In 1995, Sisler documented that movement in a book, A Partnership of Equals. Written in longhand at her kitchen table, it stands as a seminal and meticulously detailed account of the fight for equality in Manitoba. Above all, the book — available at Winnipeg libraries — pays deep respect to all the women who helped raise the tide of change.
That respect ran both ways. Her peers revelled in her disposition, which was perfectly suited for feminist advocacy. Besides her intellect and drive, she was also unyielding when it came to what she believed, and unafraid of how she would be perceived. Stories of her chutzpah abound.
Once, as a board member for a non-profit women’s employment counselling centre, she walked out of a meeting with a condescending provincial bureaucrat to whom the board had turned for funding.
"Berenice stood up and said, ‘We’re not taking this. We’re leaving,’" Suek remembers. "We all just followed Berenice out of the room."
The bureaucrat, Suek recalls, was shocked. Those who knew Sisler were not. The counselling centre ended up getting its funding anyway, and the anecdote would serve to illustrate something of Sisler’s fearless spirit: she suffered neither fools nor poor treatment gladly, and did not wither in the face of power.
Yet behind that steely resolve was a sensitivity that her friends came to cherish.
Sisler was caring, longtime friend Betty Hopkins recalls, and always quick to support her peers’ many projects. She had a "fire in her," Hopkins says, and it just as often burned with gentle warmth, as well as heat enough to change the world.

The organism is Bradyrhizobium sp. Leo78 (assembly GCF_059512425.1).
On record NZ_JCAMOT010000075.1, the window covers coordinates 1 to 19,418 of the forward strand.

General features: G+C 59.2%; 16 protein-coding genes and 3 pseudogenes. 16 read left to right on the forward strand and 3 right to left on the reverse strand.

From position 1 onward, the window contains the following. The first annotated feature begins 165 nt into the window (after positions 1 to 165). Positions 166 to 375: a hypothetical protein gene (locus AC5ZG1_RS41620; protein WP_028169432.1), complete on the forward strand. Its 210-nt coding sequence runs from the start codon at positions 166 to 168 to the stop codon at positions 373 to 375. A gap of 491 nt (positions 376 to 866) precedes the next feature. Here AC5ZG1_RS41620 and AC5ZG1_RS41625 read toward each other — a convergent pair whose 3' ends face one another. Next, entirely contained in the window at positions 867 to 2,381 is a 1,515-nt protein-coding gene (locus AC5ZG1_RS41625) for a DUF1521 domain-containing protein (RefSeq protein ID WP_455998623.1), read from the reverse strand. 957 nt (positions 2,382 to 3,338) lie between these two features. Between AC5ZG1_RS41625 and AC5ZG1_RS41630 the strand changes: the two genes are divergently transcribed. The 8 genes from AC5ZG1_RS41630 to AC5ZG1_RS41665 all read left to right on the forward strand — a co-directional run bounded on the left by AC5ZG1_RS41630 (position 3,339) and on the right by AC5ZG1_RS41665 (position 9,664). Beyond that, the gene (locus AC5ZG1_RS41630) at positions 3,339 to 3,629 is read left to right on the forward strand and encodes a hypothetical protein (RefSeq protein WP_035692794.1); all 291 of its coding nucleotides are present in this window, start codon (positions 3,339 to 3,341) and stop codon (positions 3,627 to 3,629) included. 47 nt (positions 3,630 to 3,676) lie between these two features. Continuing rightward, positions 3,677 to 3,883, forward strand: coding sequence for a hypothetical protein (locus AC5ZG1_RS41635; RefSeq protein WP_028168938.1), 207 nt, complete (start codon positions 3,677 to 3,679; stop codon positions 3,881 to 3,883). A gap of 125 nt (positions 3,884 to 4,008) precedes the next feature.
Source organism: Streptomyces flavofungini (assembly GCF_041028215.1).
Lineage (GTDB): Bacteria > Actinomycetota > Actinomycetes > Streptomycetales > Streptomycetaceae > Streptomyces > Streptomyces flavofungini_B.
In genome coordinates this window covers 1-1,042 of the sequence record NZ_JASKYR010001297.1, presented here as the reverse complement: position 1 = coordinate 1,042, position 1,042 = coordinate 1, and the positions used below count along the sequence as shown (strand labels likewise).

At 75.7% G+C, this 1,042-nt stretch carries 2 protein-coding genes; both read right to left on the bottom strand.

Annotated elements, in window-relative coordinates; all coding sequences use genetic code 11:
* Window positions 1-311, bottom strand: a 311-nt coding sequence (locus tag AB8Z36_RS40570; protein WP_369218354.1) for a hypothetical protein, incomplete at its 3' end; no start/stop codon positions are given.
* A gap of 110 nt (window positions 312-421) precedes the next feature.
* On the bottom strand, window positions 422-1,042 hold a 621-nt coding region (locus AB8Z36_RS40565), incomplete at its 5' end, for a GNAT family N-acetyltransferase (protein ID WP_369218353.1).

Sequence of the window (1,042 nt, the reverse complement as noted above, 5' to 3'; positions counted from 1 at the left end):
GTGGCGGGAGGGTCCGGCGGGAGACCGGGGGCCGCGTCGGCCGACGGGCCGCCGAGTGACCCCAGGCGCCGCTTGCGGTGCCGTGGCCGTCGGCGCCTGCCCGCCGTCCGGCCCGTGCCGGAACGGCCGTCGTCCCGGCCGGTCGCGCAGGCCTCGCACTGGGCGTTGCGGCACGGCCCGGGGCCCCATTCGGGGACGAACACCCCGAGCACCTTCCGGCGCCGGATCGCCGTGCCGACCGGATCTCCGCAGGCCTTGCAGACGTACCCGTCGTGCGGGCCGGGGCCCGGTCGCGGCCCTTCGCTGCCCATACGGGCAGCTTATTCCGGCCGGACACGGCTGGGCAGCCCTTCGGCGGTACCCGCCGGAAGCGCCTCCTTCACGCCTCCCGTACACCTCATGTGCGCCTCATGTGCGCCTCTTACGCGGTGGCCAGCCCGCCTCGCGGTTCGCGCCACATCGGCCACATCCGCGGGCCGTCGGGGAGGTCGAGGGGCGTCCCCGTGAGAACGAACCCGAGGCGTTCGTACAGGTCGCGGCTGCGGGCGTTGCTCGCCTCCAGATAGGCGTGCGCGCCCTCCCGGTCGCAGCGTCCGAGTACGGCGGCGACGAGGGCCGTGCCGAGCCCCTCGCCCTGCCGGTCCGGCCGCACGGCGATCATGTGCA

"I really felt that she was always authentic and genuine," Hopkins says. "Honesty and justice mattered to her, and she had a passion for them, and they influenced all areas of her life.... She was angry, and she said she was angry, but she also had a soft, caring side. She was a good friend."
And a busy one. Many pages could be devoted to Sisler’s community work, from serving on Assiniboine Park’s resident advisory group, to the federal Charter of Rights Coalition. In 1980, she was named to the Canadian Advisory Council on the Status of Women, and wrote a key presentation on pension reform.
For these efforts and others, she was lauded. In 1985, Sisler was bestowed with one of Manitoba’s most prestigious honours, the Order of the Buffalo Hunt; the next year, she was feted nationally by the governor general. Later, she received an honorary doctorate of laws from the University of Winnipeg.
She never sought the limelight. In fact, she sometimes declined it, suggesting others be recognized instead.
In her eulogy, Lesley Sisler noted how, on her resumé, her mother summarized her activities from 1952 onward with a simple seven-word description: "Home manager, volunteer, activist in women’s movement."
That is how Sisler saw herself. To historians, she will be seen as a crucial advocate who helped make Canada a better place for women. To those who knew her, she will always be Berenice — a brilliant and relentlessly determined woman who stood up, spoke out and had some fun along the way.
At a time when relatively few women held positions of power, her voice mattered.
"I don’t think a lot of people nowadays realize how different it was then, and how things have changed so much," Suek says.
"Berenice was someone who took the lead on things. I learned a lot from her... never accept things that are not right or not ethical. I’ve really lived that in the way that Berenice lived that."